Mad Money

Why Cramer is reminded of his love for biotech

In a market that is infused with headwinds coming from China, Russia and Europe, there is always one group that Jim Cramer can count on: Biotech.

In fact, Cramer has been in a heated love affair with biotech for more than 30 years. While you don't get a rally from them every day, he thinks they are more reliable than any other group.

"Never stop loving biotech. That's been my mantra since the 1980s, and every day I thank my lucky stars that I haven't abandoned the concept or the stocks," the "Mad Money" host said.

Tuesday was one of those days that served as a reminder that the love is still in the air. Especially when Biogen Idec's stock soared on a positive Alzheimer's study that has improved cognition significantly in just 54 weeks, taking the drug right into Phase 3 testing.

This company was one of the first stocks the "Mad Money" host bought when Genentech, Amgen and Biogen basically invented the biotech genre.

File photo: Michael LeClair, left, and Kevin Fleurimond, in the manufacturing room of Biogen Idec.
Suzanne Kreiter | The Boston Globe | Getty Images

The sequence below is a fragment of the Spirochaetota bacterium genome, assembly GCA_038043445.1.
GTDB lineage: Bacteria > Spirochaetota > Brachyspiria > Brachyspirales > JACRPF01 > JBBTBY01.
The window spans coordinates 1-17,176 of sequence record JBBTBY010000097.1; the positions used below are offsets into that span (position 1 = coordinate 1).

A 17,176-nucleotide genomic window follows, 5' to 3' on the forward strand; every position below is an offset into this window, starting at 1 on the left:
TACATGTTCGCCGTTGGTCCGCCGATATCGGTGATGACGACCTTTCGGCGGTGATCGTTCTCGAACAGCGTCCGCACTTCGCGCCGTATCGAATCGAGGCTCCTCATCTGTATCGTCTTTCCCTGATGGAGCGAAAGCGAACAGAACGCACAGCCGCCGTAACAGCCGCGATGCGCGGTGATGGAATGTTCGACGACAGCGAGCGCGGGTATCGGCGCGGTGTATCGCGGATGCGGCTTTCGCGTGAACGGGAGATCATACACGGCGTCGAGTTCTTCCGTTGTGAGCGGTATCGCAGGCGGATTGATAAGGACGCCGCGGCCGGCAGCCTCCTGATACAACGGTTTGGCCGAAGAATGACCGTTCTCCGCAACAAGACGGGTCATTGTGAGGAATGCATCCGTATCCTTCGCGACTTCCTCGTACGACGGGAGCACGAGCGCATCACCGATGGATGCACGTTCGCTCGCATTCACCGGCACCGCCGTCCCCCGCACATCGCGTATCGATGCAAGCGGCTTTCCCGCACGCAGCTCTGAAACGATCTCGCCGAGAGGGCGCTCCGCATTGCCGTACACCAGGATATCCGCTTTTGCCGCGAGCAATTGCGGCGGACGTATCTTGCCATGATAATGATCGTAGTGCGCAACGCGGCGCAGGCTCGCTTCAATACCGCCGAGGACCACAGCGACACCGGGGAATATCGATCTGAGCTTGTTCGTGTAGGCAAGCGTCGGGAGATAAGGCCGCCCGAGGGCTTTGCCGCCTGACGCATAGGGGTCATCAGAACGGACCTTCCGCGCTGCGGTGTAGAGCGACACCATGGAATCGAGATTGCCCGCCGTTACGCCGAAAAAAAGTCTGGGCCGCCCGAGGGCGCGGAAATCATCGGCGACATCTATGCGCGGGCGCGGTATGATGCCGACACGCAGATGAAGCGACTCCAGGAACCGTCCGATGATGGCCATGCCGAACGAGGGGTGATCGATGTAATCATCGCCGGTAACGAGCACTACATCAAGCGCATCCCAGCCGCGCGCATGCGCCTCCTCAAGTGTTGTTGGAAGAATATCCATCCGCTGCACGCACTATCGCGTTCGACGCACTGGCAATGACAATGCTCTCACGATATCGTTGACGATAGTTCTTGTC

"When one of these stocks flies, the whole group tends to fly, in part because they are tightly correlated by moronic ETF's that take up the good with the bad. Fortunately, there are enough goods in the basket to overwhelm the bad."

That is why Cramer never minds when Regeneron and Celgene move up with whatever flavor of the day news is released. Though many think that these stocks are one-trick ponies, the reality is that they always seem to have something up their sleeves.

Regeneron is pumping out new formulations constantly, especially for cholesterol and asthma. Celgene is a breeding ground for treatments for psoriatic arthritis and cancers. It also has a stake in one of Cramer's faves, Agios Pharma, which is testing a formula to kill cancer cells without infusing the entire body with toxins.

Though Agios has had a huge run with gobs of profit taking, and it may already be late in the game, Cramer wouldn't be surprised if Celgene buys the 85 percent of Agios that it doesn't already own.

Another reminder of biotech love seen on Tuesday was a 12 percent gain for Avanir Pharmaceuticals on news that Japanese company Otsuka agreed to buy it for $3.5 billion. And that's a cherry on top of the 400 percent gain Avanir already clocked, year-to-date.

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"In an era when you are buffeted by cyclical headwinds … it's comforting to know that you can own a biotech and get hit with the kind of lightning that can make your year," Cramer said.

It won't happen every day, but the love shows up more often than most other angry cohorts, which is why Cramer thinks you should love biotech, too.

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